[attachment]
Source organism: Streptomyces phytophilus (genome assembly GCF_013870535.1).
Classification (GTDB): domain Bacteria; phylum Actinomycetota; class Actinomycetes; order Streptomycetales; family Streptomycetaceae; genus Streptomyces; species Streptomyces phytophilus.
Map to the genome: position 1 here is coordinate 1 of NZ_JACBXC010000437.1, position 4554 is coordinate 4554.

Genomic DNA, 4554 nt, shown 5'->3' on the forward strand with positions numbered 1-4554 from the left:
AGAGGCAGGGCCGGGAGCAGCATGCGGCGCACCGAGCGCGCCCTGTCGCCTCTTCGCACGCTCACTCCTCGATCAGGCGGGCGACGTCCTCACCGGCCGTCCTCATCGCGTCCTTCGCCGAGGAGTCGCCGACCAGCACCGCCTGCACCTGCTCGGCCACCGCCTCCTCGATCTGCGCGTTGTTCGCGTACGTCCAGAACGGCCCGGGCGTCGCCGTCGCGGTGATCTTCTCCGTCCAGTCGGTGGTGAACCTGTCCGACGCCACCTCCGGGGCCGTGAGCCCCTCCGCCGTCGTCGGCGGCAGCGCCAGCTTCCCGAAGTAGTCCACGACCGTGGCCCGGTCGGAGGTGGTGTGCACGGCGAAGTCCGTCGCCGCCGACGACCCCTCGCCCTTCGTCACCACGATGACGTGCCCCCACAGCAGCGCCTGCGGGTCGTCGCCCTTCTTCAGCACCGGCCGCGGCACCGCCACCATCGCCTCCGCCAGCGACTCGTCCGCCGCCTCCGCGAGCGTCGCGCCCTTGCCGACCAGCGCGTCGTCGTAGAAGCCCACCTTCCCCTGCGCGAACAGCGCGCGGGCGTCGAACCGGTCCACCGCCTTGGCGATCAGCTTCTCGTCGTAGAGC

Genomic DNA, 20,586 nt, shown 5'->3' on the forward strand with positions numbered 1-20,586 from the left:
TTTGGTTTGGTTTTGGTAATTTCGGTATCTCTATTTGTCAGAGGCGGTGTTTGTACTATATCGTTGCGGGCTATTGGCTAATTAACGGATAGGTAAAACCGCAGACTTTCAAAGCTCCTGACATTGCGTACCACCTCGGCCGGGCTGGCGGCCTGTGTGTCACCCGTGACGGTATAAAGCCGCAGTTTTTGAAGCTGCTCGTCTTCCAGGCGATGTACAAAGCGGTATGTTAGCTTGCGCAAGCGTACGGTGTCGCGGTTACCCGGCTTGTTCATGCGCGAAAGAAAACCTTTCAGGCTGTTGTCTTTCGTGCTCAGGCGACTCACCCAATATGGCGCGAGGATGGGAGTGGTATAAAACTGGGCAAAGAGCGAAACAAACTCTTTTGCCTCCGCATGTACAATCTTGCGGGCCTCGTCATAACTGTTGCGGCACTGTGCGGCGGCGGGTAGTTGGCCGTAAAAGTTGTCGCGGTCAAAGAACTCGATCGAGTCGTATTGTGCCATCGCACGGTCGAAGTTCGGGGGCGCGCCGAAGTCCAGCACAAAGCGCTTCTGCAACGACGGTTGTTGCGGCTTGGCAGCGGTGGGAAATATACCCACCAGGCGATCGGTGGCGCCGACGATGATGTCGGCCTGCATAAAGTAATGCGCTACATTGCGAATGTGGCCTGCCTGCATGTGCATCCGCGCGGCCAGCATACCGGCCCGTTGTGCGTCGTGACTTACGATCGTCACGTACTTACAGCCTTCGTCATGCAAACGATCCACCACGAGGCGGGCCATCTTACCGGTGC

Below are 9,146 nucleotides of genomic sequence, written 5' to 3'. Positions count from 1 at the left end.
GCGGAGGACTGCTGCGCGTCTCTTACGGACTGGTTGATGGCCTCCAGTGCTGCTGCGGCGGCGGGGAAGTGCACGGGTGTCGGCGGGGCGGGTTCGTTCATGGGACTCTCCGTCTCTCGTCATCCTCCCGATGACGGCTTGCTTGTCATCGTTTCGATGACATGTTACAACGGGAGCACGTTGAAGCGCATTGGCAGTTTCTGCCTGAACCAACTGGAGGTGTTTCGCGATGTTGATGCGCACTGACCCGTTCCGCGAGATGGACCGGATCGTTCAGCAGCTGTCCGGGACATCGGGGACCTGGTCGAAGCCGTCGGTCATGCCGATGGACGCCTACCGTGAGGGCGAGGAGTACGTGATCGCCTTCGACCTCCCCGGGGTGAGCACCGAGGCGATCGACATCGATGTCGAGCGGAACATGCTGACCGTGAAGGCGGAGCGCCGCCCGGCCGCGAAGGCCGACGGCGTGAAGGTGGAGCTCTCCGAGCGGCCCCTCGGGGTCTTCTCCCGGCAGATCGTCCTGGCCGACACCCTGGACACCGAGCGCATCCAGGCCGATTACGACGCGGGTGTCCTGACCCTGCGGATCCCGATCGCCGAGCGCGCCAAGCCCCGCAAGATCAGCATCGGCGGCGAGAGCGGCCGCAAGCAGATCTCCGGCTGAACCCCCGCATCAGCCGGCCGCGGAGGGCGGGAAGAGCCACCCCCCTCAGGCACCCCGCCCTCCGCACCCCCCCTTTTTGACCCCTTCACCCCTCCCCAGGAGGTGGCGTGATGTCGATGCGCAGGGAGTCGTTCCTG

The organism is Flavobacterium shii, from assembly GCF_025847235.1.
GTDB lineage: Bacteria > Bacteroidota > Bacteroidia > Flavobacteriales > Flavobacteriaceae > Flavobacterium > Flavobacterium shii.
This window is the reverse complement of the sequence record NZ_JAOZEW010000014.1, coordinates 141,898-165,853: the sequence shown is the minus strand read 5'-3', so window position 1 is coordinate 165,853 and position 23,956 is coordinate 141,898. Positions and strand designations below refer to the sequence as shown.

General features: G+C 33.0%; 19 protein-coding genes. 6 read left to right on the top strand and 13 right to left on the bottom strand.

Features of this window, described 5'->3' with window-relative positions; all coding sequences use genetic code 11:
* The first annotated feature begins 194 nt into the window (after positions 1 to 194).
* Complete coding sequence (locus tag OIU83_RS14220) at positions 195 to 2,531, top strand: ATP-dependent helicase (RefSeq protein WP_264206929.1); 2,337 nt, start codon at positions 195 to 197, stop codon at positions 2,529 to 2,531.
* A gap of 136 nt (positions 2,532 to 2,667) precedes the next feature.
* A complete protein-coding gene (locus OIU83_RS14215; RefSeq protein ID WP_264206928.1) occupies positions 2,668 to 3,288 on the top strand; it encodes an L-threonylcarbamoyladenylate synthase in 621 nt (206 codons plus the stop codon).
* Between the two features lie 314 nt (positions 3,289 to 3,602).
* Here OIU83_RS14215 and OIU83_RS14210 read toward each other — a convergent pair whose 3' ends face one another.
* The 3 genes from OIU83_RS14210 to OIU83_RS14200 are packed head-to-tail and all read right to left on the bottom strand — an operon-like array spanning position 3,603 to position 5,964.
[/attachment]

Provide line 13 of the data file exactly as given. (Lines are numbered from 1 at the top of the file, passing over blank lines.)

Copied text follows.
General features: G+C 33.0%; 19 protein-coding genes. 6 read left to right on the top strand and 13 right to left on the bottom strand.